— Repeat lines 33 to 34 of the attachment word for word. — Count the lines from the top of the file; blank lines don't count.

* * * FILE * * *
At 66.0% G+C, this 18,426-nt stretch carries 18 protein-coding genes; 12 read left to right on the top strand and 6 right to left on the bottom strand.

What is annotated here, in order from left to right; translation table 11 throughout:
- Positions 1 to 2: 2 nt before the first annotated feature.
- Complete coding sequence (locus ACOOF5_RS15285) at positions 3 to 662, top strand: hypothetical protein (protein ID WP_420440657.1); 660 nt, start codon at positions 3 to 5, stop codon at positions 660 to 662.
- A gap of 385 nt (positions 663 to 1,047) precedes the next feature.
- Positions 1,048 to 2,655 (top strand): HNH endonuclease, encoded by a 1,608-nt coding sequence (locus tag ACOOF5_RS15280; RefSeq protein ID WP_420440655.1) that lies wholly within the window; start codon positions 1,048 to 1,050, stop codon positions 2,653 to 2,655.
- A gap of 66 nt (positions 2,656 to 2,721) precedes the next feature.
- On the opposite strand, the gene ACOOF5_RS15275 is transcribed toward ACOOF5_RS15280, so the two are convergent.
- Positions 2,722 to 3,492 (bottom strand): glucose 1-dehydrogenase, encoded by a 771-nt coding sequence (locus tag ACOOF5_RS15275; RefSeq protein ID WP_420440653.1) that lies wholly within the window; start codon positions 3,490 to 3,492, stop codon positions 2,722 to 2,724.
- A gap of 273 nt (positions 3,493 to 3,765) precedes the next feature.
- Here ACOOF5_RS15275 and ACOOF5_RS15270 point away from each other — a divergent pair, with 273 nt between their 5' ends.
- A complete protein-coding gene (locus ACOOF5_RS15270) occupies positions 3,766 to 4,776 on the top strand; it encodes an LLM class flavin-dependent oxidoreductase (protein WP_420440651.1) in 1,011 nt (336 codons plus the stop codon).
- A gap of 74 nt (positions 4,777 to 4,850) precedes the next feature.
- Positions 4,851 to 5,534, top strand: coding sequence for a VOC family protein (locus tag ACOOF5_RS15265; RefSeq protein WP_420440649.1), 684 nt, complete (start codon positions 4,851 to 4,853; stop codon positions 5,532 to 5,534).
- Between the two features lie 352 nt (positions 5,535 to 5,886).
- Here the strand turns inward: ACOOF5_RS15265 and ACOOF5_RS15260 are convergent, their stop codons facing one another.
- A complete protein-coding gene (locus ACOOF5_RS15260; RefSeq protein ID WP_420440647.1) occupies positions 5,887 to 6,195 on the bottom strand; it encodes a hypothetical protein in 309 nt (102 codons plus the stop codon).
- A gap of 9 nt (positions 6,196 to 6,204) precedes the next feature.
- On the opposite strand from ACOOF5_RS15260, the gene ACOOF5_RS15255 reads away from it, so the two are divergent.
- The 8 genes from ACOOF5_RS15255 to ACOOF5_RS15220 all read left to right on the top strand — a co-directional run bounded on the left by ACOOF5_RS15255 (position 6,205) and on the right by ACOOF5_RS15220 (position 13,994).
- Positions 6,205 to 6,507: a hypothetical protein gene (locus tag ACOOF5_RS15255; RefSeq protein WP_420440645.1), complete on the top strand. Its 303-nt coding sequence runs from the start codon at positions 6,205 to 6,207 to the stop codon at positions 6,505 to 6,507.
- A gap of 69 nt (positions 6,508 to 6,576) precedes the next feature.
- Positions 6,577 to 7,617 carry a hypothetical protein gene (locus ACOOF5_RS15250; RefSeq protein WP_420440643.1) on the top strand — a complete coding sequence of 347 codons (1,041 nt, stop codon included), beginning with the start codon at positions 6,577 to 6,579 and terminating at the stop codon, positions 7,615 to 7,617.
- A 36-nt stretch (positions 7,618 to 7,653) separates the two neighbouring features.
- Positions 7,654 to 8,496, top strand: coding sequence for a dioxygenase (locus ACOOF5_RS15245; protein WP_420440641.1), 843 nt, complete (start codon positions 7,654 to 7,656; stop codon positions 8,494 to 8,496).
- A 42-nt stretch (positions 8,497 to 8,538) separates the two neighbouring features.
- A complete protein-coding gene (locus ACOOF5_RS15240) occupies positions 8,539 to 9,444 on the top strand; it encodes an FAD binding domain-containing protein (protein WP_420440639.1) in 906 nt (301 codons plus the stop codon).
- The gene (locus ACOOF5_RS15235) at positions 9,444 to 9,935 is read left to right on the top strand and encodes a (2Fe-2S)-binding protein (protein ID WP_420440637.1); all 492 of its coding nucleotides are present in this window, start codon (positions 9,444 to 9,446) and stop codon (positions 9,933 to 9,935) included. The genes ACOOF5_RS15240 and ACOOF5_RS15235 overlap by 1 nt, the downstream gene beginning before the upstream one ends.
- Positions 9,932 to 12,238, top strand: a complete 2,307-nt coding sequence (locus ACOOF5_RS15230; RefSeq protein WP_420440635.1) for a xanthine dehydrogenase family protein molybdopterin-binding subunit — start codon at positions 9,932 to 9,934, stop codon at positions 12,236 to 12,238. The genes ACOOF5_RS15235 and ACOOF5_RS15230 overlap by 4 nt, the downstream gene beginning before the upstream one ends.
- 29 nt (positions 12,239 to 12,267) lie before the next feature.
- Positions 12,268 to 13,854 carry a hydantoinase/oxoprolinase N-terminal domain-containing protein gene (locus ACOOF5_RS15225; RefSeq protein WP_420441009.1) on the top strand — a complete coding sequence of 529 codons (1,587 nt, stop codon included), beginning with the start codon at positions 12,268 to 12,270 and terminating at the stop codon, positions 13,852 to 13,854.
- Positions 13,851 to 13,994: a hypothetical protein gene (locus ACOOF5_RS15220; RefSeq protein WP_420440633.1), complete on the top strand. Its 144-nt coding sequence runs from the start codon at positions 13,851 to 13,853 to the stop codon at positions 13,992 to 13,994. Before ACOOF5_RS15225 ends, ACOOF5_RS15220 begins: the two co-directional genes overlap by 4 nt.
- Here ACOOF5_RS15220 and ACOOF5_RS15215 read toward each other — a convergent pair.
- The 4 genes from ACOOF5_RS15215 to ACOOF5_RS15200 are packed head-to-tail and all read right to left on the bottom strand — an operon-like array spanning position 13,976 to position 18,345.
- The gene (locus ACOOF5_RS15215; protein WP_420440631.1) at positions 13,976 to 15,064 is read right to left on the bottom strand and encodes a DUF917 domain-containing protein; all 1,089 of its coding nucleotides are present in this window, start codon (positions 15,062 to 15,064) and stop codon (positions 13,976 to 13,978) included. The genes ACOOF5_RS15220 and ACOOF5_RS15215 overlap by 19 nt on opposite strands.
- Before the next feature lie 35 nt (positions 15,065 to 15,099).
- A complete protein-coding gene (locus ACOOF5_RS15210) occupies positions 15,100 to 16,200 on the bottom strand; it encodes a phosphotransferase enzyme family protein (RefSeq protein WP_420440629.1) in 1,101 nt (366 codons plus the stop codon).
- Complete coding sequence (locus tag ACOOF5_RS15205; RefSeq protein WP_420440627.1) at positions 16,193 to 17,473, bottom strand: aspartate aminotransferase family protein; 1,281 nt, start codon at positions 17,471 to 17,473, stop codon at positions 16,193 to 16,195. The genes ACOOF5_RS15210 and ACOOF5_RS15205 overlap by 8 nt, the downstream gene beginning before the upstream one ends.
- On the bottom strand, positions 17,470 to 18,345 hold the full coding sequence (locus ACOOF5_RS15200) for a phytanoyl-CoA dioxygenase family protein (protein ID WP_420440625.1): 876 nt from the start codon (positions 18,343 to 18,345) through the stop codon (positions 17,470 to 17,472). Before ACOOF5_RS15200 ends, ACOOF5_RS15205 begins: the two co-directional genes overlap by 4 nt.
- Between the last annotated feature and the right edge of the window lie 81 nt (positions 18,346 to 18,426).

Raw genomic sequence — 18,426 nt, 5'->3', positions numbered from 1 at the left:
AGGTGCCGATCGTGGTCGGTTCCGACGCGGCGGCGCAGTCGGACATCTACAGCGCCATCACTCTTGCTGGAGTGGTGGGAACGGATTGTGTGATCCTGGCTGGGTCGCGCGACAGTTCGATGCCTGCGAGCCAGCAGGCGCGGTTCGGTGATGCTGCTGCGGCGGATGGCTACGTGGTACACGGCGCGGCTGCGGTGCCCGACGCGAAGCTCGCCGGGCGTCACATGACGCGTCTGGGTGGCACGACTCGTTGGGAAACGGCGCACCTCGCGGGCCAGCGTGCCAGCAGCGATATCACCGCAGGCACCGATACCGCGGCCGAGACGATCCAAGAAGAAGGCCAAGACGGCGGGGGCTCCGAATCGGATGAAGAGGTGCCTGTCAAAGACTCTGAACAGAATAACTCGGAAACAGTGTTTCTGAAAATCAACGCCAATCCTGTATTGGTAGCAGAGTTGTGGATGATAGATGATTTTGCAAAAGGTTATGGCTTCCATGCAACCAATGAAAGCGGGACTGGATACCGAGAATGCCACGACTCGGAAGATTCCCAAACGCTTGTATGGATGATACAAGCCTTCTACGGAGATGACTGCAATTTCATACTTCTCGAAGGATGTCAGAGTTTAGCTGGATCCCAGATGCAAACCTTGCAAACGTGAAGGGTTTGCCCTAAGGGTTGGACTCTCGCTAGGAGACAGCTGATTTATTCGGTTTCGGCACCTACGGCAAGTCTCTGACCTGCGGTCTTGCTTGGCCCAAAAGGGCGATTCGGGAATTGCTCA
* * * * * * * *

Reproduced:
- Here ACOOF5_RS15220 and ACOOF5_RS15215 read toward each other — a convergent pair.
- The 4 genes from ACOOF5_RS15215 to ACOOF5_RS15200 are packed head-to-tail and all read right to left on the bottom strand — an operon-like array spanning position 13,976 to position 18,345.